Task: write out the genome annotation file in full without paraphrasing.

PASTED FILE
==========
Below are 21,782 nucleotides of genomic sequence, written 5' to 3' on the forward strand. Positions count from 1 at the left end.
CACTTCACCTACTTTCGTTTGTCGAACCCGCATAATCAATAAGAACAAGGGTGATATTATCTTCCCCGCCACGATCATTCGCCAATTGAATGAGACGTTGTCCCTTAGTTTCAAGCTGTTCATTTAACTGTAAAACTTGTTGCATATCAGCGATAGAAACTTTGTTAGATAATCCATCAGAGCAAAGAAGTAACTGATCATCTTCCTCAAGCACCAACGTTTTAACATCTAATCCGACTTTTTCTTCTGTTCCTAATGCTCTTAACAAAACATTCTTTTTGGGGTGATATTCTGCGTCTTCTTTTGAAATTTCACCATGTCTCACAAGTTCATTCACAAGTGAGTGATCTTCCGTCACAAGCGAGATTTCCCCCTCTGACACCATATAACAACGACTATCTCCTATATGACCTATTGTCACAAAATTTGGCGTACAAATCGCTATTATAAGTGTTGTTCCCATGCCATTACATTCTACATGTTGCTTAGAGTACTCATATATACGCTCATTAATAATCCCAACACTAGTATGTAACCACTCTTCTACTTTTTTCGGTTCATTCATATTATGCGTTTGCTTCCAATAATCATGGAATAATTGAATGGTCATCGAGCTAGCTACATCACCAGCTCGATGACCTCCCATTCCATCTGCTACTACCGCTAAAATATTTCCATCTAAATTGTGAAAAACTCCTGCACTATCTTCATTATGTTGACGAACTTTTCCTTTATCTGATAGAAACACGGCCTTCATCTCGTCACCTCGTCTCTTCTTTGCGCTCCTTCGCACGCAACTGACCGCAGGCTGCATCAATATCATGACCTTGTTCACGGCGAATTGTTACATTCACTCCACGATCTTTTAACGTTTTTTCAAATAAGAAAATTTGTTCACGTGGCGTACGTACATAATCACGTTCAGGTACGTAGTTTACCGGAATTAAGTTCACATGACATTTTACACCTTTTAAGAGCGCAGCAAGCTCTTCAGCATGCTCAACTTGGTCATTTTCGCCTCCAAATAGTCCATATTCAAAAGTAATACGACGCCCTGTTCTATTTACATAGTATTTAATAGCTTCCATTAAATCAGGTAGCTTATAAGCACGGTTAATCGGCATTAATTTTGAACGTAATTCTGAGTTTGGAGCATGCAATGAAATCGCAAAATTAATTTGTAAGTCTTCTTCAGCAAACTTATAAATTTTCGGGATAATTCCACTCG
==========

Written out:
Below are 21,782 nucleotides of genomic sequence, written 5' to 3' on the forward strand. Positions count from 1 at the left end.
CACTTCACCTACTTTCGTTTGTCGAACCCGCATAATCAATAAGAACAAGGGTGATATTATCTTCCCCGCCACGATCATTCGCCAATTGAATGAGACGTTGTCCCTTAGTTTCAAGCTGTTCATTTAACTGTAAAACTTGTTGCATATCAGCGATAGAAACTTTGTTAGATAATCCATCAGAGCAAAGAAGTAACTGATCATCTTCCTCAAGCACCAACGTTTTAACATCTAATCCGACTTTTTCTTCTGTTCCTAATGCTCTTAACAAAACATTCTTTTTGGGGTGATATTCTGCGTCTTCTTTTGAAATTTCACCATGTCTCACAAGTTCATTCACAAGTGAGTGATCTTCCGTCACAAGCGAGATTTCCCCCTCTGACACCATATAACAACGACTATCTCCTATATGACCTATTGTCACAAAATTTGGCGTACAAATCGCTATTATAAGTGTTGTTCCCATGCCATTACATTCTACATGTTGCTTAGAGTACTCATATATACGCTCATTAATAATCCCAACACTAGTATGTAACCACTCTTCTACTTTTTTCGGTTCATTCATATTATGCGTTTGCTTCCAATAATCATGGAATAATTGAATGGTCATCGAGCTAGCTACATCACCAGCTCGATGACCTCCCATTCCATCTGCTACTACCGCTAAAATATTTCCATCTAAATTGTGAAAAACTCCTGCACTATCTTCATTATGTTGACGAACTTTTCCTTTATCTGATAGAAACACGGCCTTCATCTCGTCACCTCGTCTCTTCTTTGCGCTCCTTCGCACGCAACTGACCGCAGGCTGCATCAATATCATGACCTTGTTCACGGCGAATTGTTACATTCACTCCACGATCTTTTAACGTTTTTTCAAATAAGAAAATTTGTTCACGTGGCGTACGTACATAATCACGTTCAGGTACGTAGTTTACCGGAATTAAGTTCACATGACATTTTACACCTTTTAAGAGCGCAGCAAGCTCTTCAGCATGCTCAACTTGGTCATTTTCGCCTCCAAATAGTCCATATTCAAAAGTAATACGACGCCCTGTTCTATTTACATAGTATTTAATAGCTTCCATTAAATCAGGTAGCTTATAAGCACGGTTAATCGGCATTAATTTTGAACGTAATTCTGAGTTTGGAGCATGCAATGAAATCGCAAAATTAATTTGTAAGTCTTCTTCAGCAAACTTATAAATTTTCGGGATAATTCCACTCG